There’s a New Stem Cell Sheriff in Town


“Unscrupulous.” “Deceptive.” “Corrupt.” “Dishonest.” “Motivated by greed.”

Tough words from new FDA Commissioner Scott Gottlieb last week to describe stem cell clinics that have popped up around the country and, according to the agency, peddle unapproved, unproven, and even dangerous regenerative medicine products.

Although small in number, these outfits’ “dangerously dubious” products and “hollow claims” will make it harder for legitimate products to emerge, Gottlieb said in a statement announcing a crackdown on dodgy clinics. Bloomberg News’ Anna Edney covered the FDA’s announcement, and stem cell policy experts chimed in in my follow-up for Bloomberg BNA.

Gottlieb, sworn in May 11, said these clinics exploit the high hopes researchers have for stem cell therapies and regenerative medicine in order to prey upon patients often desperate for relief from serious conditions. Stem cells could be used to treat cancer, Parkinson’s disease, diabetes, and other diseases.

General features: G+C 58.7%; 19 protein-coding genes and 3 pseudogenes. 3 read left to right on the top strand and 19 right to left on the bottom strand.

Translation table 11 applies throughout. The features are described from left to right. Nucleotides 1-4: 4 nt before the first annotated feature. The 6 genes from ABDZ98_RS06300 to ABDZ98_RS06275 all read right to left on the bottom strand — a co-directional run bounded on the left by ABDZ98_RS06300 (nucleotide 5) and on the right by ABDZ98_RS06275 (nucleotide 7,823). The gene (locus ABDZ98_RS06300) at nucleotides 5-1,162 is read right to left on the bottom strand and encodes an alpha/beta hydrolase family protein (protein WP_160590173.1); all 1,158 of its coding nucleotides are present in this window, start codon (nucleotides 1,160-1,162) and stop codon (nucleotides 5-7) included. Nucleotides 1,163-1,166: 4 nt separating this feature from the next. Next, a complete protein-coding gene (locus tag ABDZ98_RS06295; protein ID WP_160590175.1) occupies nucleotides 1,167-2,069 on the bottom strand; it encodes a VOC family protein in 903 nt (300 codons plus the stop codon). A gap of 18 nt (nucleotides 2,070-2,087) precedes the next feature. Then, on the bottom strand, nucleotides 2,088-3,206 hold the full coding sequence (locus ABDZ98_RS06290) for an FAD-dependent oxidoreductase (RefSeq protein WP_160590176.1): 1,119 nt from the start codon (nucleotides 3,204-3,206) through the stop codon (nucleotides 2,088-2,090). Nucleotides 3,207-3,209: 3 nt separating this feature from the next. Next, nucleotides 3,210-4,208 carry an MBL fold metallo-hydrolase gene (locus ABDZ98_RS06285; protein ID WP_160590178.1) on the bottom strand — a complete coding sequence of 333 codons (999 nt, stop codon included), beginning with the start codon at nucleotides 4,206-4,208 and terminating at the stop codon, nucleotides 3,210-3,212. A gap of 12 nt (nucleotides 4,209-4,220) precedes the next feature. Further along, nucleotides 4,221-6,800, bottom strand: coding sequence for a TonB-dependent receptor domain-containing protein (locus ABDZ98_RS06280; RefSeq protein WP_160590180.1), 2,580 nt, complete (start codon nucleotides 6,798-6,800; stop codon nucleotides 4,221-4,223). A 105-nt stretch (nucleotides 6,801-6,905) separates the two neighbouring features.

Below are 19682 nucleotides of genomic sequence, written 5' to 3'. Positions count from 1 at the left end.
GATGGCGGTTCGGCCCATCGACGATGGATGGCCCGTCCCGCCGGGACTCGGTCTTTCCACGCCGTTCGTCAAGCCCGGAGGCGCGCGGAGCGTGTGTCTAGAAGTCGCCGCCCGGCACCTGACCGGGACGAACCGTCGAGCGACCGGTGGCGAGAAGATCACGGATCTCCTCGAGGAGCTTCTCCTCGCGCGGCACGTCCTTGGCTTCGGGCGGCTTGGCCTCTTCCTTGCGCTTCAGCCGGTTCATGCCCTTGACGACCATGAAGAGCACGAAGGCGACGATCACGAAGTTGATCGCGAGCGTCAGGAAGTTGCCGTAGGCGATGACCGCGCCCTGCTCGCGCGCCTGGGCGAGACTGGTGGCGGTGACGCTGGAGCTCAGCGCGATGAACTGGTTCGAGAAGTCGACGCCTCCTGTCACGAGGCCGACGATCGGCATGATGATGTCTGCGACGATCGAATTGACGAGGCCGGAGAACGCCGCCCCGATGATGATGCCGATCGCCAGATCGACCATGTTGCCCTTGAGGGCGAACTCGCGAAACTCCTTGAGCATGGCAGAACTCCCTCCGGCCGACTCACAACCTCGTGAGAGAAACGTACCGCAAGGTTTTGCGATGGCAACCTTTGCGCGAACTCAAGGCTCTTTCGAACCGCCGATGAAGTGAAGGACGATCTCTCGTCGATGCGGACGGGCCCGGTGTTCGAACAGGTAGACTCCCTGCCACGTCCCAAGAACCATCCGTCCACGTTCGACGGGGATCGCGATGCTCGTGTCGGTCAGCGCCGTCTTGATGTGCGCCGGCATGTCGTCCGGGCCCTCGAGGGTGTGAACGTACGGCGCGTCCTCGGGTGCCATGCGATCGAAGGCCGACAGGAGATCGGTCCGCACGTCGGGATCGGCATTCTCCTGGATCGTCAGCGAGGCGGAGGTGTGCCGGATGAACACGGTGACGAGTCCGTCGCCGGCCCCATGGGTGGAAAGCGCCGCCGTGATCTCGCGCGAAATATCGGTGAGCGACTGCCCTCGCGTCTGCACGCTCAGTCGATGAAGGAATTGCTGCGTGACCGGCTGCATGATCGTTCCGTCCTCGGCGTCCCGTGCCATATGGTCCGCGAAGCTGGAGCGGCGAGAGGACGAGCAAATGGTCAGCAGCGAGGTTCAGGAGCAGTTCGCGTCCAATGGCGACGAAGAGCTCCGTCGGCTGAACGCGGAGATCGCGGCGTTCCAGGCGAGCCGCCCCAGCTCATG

Observers told Bloomberg BNA the FDA’s clampdown is crucial.

“These clinics should have to prove that their therapies are safe and effective before they’re allowed to sell them to patients,” said Sean Morrison, chair of the International Society for Stem Cell Research’s policy committee and its former president. “In many cases, they are making claims that are not even plausible about what they’re able to cure. People don’t even really know what they’re injecting.”

Morrison said Americans used to travel outside the country seeking out untested stem cell therapies, but with lax enforcement, fishy clinics have proliferated in the U.S. as well. Some countries, such as China and Germany, have tightened up their controls, he said, and he’s glad to see the U.S. doing so as well.

Read my story here.

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